Sometimes You Get No Respect
Michelle Schroeder-Gardner of Making Sense of Cents
One difficult aspect of working from home is everyone thinking that you do nothing all day long. This leads to many people asking for favors, making negative remarks about how you do nothing all day, people thinking you are lazy, and more. I've come to terms that many people will just never understand that you are working and I don't let their opinions impact me anymore. I also inform others when they make negative remarks that I am busy, just like they are when they work. The location of your workplace should not sway someone's opinion of how hard of a worker you are 🙂
Not Being Diversified
Karen Newcombe of Write Bank
My advice to new freelancers is this: Do not become too specialized. Every pundit tells you that you must specialize, that you’ll get work easier if you pick one market and focus on it. I disagree — if that market goes belly up, so does your income, your home, your college fund for your kids, everything. Diversify your business; don’t rely on one industry, or one size of client, or one type of work.
Today, I still work for the design and construction industry, but I find clients in as many diverse industries as I can. I have branched out into offering more services, for example, working with authors to edit and independently publish their books. The way people find freelancers has changed somewhat by moving online, and although I still get a majority of my work from referrals, it’s important to keep up your website, blog regularly and participate in forums where your clients participate. In a world where some folks are willing to work for a penny a word (that’s what Edgar Allan Poe made for his writing in 1840, when the dollar was worth nine times what it is today!) you must be able to explain what your work will accomplish for a client.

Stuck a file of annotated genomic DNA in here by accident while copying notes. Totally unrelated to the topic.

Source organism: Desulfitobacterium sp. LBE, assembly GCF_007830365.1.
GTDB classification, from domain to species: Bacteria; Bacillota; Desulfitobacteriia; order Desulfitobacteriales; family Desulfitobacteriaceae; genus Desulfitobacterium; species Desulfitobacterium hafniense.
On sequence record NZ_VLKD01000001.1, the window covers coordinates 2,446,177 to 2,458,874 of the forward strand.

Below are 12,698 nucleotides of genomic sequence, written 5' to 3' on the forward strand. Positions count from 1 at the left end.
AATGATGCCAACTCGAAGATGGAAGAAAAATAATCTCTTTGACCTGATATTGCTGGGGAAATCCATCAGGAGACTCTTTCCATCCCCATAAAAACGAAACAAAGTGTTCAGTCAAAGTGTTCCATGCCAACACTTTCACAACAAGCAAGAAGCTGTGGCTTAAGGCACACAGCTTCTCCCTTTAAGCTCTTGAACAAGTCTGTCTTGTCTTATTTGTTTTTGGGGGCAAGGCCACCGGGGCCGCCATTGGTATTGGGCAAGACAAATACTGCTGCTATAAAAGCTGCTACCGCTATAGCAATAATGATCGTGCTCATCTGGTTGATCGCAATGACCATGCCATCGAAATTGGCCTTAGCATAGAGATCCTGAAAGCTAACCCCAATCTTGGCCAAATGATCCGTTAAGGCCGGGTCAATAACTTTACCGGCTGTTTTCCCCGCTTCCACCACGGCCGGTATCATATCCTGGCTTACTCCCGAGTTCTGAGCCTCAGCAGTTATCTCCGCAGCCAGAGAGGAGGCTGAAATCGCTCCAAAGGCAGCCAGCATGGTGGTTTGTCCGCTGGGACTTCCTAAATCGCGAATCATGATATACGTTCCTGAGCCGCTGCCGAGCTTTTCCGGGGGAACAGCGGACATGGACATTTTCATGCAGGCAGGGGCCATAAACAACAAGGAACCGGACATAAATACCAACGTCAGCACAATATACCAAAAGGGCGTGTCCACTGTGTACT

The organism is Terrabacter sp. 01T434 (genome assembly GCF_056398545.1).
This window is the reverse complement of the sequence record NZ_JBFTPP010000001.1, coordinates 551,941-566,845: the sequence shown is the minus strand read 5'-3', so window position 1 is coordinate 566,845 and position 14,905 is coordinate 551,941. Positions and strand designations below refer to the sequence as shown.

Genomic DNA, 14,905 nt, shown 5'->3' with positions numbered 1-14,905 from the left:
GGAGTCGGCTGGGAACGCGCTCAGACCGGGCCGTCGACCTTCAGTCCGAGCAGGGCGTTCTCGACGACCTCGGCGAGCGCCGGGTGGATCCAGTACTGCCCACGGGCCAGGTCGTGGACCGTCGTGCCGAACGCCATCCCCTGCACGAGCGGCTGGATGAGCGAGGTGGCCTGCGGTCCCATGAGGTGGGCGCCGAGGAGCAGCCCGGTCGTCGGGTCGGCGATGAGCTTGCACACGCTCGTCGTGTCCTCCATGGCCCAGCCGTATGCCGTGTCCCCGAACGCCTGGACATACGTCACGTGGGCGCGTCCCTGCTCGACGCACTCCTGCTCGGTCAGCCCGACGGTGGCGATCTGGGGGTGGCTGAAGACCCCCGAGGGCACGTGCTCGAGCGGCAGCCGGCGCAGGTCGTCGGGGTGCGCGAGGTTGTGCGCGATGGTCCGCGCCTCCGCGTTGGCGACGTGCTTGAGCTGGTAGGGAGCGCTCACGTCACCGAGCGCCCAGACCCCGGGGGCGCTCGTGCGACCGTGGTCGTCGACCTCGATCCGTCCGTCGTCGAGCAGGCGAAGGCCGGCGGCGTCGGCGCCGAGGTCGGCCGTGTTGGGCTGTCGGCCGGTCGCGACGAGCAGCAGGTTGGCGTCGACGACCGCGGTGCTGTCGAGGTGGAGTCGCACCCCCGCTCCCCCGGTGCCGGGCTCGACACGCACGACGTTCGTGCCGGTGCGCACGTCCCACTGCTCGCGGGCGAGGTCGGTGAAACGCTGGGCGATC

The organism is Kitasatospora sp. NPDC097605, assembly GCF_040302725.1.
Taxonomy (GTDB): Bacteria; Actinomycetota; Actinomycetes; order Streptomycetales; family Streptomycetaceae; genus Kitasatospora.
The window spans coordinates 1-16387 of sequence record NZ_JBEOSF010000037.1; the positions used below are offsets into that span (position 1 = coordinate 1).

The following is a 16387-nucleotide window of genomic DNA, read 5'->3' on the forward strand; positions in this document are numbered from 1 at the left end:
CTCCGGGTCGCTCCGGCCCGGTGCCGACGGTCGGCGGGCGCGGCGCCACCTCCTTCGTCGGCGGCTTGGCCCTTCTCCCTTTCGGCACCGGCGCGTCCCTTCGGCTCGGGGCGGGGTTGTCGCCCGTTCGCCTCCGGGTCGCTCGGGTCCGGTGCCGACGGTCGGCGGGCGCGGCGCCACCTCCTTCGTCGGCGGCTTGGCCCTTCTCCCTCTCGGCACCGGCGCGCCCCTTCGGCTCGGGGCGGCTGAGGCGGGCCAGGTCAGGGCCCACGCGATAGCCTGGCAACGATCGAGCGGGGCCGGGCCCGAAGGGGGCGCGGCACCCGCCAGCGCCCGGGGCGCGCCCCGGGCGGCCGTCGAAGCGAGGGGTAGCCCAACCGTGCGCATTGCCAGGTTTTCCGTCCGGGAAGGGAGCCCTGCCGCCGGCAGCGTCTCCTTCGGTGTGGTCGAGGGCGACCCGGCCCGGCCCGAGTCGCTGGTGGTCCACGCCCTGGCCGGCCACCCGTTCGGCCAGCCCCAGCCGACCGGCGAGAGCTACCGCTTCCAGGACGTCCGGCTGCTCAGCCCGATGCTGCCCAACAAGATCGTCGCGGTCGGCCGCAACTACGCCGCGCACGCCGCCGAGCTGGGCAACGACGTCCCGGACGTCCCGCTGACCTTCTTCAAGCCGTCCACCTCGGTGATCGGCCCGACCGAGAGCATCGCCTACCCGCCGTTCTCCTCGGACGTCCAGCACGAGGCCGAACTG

Human beings don’t particularly like change, and we sure don’t like surprises when it comes to our money! I’ve lived through multiple recessions, and if you prepare your business now for the inevitable next downswing, you’ll come out in a better position on the other side of it.
Elna Cain of Writeto1K.com
I started working from home when my twins were almost two years old. At first I didn't find it all that difficult. They slept well, played well and I didn't have many freelance writing clients at the time. But as my business grew – and so did my twins – the mom guilt started happening.
Since I was working more, any free time I had was devoted to chores. A full day could go by without me actually sitting down and playing with my children. Obviously, I didn't like that very much.
But, there was never enough time for work or for play. My brain didn't automatically stop working when I left my home office, so at times, I found I was “there” with the kids, but I was thinking about my next writing piece.
As the one-year mark of my business neared, I knew I had to make some changes. I plan on working from home for a while and for this to work, I needed to remind myself of why I'm working from home in the first place. It's because I want to take care of my twins.
I've managed to have family days and I've also outsourced tasks that take up too much of my time. That's helped reduce my stress level and freed up my time.
It's all a work in progress, but for now, I'm grateful I can work from home and be with my twin toddlers.